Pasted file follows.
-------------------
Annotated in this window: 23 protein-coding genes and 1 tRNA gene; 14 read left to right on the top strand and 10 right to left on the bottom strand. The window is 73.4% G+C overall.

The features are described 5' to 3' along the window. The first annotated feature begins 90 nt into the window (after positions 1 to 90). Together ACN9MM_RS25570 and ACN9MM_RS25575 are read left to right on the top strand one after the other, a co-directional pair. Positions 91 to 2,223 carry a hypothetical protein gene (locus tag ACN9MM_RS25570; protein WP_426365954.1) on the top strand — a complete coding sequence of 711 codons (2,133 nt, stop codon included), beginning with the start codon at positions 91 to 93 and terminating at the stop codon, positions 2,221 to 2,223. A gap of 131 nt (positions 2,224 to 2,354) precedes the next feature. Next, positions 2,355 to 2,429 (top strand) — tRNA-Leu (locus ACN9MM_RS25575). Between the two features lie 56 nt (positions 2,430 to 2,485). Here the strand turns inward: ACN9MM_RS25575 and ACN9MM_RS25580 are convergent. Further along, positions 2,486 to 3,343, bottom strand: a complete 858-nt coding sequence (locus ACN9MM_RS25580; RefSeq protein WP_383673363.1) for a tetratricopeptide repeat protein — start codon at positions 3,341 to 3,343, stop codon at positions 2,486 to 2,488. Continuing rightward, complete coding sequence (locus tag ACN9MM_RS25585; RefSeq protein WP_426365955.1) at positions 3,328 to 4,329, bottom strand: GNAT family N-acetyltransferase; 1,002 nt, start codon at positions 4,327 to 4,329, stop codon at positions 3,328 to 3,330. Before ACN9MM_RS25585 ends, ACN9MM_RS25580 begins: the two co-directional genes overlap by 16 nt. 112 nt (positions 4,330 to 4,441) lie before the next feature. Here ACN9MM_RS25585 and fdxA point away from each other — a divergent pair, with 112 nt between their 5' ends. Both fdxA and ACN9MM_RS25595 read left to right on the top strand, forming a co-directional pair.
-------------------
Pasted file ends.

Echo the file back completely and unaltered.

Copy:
Annotated in this window: 23 protein-coding genes and 1 tRNA gene; 14 read left to right on the top strand and 10 right to left on the bottom strand. The window is 73.4% G+C overall.

The features are described 5' to 3' along the window. The first annotated feature begins 90 nt into the window (after positions 1 to 90). Together ACN9MM_RS25570 and ACN9MM_RS25575 are read left to right on the top strand one after the other, a co-directional pair. Positions 91 to 2,223 carry a hypothetical protein gene (locus tag ACN9MM_RS25570; protein WP_426365954.1) on the top strand — a complete coding sequence of 711 codons (2,133 nt, stop codon included), beginning with the start codon at positions 91 to 93 and terminating at the stop codon, positions 2,221 to 2,223. A gap of 131 nt (positions 2,224 to 2,354) precedes the next feature. Next, positions 2,355 to 2,429 (top strand) — tRNA-Leu (locus ACN9MM_RS25575). Between the two features lie 56 nt (positions 2,430 to 2,485). Here the strand turns inward: ACN9MM_RS25575 and ACN9MM_RS25580 are convergent. Further along, positions 2,486 to 3,343, bottom strand: a complete 858-nt coding sequence (locus ACN9MM_RS25580; RefSeq protein WP_383673363.1) for a tetratricopeptide repeat protein — start codon at positions 3,341 to 3,343, stop codon at positions 2,486 to 2,488. Continuing rightward, complete coding sequence (locus tag ACN9MM_RS25585; RefSeq protein WP_426365955.1) at positions 3,328 to 4,329, bottom strand: GNAT family N-acetyltransferase; 1,002 nt, start codon at positions 4,327 to 4,329, stop codon at positions 3,328 to 3,330. Before ACN9MM_RS25585 ends, ACN9MM_RS25580 begins: the two co-directional genes overlap by 16 nt. 112 nt (positions 4,330 to 4,441) lie before the next feature. Here ACN9MM_RS25585 and fdxA point away from each other — a divergent pair, with 112 nt between their 5' ends. Both fdxA and ACN9MM_RS25595 read left to right on the top strand, forming a co-directional pair.